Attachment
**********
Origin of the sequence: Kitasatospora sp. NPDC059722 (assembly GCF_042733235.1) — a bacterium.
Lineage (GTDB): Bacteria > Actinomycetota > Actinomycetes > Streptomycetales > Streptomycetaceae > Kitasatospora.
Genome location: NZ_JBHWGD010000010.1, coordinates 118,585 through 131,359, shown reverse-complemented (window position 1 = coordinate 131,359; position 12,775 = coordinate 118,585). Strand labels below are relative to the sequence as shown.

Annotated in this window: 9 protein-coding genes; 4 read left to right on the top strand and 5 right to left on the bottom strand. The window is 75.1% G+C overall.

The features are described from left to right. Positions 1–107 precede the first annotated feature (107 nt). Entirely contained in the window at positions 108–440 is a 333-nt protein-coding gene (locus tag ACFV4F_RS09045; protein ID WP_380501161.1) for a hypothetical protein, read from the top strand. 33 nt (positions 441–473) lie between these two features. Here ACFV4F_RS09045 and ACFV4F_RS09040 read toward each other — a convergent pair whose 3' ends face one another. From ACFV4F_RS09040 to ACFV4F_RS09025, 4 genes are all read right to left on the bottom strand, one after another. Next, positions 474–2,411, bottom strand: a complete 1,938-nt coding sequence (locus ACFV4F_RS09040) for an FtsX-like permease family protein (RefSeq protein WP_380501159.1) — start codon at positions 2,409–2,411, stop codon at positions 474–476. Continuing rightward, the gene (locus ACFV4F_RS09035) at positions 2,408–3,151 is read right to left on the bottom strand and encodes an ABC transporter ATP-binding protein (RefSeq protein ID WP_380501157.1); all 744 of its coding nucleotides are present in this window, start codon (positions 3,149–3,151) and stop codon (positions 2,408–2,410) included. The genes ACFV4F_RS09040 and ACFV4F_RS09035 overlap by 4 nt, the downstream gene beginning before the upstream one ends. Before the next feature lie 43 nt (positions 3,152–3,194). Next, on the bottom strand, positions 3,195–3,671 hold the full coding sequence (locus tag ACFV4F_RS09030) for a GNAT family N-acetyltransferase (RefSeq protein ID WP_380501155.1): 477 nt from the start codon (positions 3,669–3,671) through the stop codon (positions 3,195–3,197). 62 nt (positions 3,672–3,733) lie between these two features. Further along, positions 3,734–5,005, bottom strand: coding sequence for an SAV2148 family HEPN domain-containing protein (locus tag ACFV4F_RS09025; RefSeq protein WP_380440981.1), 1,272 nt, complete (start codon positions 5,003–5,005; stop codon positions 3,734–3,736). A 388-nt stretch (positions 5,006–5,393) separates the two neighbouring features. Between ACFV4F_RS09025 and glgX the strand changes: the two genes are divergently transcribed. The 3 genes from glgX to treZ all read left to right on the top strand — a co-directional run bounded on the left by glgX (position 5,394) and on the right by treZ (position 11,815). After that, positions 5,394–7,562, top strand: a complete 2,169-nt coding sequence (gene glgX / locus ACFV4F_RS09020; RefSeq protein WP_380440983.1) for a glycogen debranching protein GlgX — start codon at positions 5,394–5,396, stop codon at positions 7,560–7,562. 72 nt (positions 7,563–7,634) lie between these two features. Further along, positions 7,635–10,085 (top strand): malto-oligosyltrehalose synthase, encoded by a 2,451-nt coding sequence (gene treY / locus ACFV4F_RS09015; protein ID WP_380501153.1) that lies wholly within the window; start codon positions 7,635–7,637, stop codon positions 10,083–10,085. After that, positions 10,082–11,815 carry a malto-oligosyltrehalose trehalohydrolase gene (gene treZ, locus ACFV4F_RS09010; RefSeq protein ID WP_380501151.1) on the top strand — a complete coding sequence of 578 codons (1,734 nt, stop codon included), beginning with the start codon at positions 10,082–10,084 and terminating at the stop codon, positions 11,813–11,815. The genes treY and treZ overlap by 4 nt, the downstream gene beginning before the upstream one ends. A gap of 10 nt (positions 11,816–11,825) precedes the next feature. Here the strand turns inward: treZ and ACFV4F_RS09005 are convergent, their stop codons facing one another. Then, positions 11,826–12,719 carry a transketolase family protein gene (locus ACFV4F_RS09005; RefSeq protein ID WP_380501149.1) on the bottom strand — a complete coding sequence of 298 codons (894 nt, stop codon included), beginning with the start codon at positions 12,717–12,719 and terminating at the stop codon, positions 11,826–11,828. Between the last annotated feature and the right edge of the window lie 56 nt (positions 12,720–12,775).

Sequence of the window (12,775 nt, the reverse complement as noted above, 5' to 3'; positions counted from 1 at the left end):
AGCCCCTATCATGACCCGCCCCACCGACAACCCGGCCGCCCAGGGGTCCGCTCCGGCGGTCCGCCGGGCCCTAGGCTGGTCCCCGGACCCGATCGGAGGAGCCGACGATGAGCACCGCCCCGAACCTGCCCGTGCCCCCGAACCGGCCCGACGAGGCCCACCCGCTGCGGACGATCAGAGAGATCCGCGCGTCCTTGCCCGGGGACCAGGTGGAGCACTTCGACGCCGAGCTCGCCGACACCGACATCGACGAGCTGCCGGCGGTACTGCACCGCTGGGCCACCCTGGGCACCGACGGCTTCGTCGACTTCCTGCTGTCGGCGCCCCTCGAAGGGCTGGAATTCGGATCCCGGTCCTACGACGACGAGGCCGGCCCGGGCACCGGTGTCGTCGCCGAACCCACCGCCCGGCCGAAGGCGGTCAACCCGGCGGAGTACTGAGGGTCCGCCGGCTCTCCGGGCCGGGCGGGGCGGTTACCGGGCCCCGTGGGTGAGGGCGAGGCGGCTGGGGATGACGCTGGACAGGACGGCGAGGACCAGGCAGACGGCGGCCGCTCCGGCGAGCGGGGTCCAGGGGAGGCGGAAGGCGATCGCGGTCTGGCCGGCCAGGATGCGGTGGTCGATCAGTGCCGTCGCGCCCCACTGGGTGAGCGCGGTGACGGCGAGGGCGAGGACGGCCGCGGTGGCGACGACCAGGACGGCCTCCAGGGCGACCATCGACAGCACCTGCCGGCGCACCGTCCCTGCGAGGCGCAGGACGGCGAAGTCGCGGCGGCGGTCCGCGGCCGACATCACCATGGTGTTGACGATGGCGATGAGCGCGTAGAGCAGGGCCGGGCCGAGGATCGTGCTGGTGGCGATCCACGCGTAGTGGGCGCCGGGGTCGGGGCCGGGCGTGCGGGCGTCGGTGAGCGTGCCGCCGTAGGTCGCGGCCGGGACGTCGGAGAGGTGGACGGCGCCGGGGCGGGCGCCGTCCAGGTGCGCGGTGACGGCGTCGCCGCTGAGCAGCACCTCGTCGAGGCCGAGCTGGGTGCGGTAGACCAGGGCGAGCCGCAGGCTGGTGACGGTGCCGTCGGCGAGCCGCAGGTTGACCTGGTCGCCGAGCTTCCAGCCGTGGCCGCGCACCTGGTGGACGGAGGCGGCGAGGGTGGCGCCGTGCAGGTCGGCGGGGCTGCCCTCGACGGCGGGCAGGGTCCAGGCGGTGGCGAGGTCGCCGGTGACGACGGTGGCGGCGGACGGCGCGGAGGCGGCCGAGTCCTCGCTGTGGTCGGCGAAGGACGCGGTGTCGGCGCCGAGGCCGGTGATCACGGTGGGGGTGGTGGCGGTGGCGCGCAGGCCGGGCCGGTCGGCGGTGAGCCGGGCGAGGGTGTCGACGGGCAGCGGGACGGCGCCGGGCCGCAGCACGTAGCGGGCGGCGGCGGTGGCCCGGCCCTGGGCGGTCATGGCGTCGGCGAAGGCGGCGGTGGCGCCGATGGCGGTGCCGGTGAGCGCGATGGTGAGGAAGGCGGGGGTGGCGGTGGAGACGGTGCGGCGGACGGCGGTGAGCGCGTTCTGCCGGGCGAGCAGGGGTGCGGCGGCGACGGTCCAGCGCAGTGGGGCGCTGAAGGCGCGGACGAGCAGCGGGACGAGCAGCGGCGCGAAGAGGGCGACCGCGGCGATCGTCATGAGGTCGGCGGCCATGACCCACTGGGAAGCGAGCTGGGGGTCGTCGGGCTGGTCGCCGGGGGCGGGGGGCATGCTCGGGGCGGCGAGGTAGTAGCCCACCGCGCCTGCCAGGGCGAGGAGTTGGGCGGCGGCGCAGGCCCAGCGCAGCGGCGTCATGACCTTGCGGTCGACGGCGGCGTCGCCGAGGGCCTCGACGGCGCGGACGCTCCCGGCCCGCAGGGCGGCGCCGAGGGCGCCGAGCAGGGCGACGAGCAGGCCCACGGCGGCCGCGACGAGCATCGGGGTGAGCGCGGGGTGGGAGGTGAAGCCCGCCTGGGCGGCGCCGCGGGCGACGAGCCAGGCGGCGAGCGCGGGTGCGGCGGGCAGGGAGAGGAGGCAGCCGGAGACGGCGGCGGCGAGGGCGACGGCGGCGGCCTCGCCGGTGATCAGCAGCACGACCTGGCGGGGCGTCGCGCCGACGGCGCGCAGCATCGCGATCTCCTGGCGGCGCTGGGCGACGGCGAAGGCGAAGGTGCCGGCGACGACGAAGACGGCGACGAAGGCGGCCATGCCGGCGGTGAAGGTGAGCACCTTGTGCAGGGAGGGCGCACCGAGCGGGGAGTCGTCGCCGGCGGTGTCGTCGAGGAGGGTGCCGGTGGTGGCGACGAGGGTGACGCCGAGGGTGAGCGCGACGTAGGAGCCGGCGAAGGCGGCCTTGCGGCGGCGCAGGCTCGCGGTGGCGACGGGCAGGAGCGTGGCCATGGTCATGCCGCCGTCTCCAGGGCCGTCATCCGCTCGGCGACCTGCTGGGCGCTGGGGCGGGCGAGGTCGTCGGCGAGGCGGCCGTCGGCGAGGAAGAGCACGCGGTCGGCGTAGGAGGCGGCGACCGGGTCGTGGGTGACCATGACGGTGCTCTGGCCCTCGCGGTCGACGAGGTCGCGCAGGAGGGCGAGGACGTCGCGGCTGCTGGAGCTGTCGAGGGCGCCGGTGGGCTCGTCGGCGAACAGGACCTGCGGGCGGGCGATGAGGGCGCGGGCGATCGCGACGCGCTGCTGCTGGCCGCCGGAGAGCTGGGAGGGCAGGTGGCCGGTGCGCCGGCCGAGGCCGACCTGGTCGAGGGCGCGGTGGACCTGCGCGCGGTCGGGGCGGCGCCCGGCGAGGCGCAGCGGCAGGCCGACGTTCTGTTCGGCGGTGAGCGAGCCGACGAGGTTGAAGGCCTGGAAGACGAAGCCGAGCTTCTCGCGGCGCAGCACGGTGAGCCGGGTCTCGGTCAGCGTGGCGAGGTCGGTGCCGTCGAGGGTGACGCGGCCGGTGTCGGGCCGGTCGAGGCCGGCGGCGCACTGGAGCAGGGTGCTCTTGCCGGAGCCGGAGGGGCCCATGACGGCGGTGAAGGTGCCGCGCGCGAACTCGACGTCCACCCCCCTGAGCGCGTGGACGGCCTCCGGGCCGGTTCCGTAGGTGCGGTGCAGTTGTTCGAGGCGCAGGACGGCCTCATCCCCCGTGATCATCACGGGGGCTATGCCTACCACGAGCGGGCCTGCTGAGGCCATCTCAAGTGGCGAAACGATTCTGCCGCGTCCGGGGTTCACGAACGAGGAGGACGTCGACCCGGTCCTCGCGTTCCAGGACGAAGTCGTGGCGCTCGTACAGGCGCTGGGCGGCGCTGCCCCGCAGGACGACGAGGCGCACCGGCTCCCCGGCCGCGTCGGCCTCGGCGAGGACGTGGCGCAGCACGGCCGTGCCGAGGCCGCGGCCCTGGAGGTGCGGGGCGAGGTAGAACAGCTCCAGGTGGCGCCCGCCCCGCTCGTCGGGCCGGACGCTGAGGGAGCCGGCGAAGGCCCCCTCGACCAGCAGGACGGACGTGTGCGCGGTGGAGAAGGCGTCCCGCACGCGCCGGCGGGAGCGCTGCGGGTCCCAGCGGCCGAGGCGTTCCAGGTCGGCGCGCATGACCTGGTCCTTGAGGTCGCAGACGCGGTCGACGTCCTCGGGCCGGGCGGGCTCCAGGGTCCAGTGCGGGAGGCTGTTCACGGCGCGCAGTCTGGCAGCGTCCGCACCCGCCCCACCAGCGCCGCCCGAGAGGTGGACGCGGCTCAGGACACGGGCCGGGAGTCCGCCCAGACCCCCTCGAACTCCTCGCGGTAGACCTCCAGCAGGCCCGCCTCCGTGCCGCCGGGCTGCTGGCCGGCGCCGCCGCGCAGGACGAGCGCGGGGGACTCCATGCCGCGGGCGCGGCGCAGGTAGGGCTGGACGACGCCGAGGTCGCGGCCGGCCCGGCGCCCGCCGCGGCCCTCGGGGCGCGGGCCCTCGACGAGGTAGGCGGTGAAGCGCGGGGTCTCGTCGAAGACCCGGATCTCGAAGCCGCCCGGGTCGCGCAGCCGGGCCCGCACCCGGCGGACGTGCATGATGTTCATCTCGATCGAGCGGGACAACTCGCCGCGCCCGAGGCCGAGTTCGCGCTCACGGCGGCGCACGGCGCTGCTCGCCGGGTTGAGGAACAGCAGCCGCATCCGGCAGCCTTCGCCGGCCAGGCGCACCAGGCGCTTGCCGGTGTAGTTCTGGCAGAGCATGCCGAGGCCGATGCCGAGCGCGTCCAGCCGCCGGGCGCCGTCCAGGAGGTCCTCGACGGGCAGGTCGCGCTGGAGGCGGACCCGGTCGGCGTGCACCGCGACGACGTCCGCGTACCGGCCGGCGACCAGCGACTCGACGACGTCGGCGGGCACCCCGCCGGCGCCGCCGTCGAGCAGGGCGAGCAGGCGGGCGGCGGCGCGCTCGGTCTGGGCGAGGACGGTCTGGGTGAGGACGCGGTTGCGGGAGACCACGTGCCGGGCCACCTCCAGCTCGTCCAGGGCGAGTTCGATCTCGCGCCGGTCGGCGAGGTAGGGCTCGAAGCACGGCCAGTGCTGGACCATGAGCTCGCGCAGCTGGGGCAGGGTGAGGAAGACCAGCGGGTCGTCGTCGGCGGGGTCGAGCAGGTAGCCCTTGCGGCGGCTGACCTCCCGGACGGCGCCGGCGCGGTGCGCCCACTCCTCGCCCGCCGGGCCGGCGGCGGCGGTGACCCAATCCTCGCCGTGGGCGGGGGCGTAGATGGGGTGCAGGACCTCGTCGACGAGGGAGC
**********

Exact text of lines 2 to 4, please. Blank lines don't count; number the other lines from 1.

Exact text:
Lineage (GTDB): Bacteria > Actinomycetota > Actinomycetes > Streptomycetales > Streptomycetaceae > Kitasatospora.
Genome location: NZ_JBHWGD010000010.1, coordinates 118,585 through 131,359, shown reverse-complemented (window position 1 = coordinate 131,359; position 12,775 = coordinate 118,585). Strand labels below are relative to the sequence as shown.

Annotated in this window: 9 protein-coding genes; 4 read left to right on the top strand and 5 right to left on the bottom strand. The window is 75.1% G+C overall.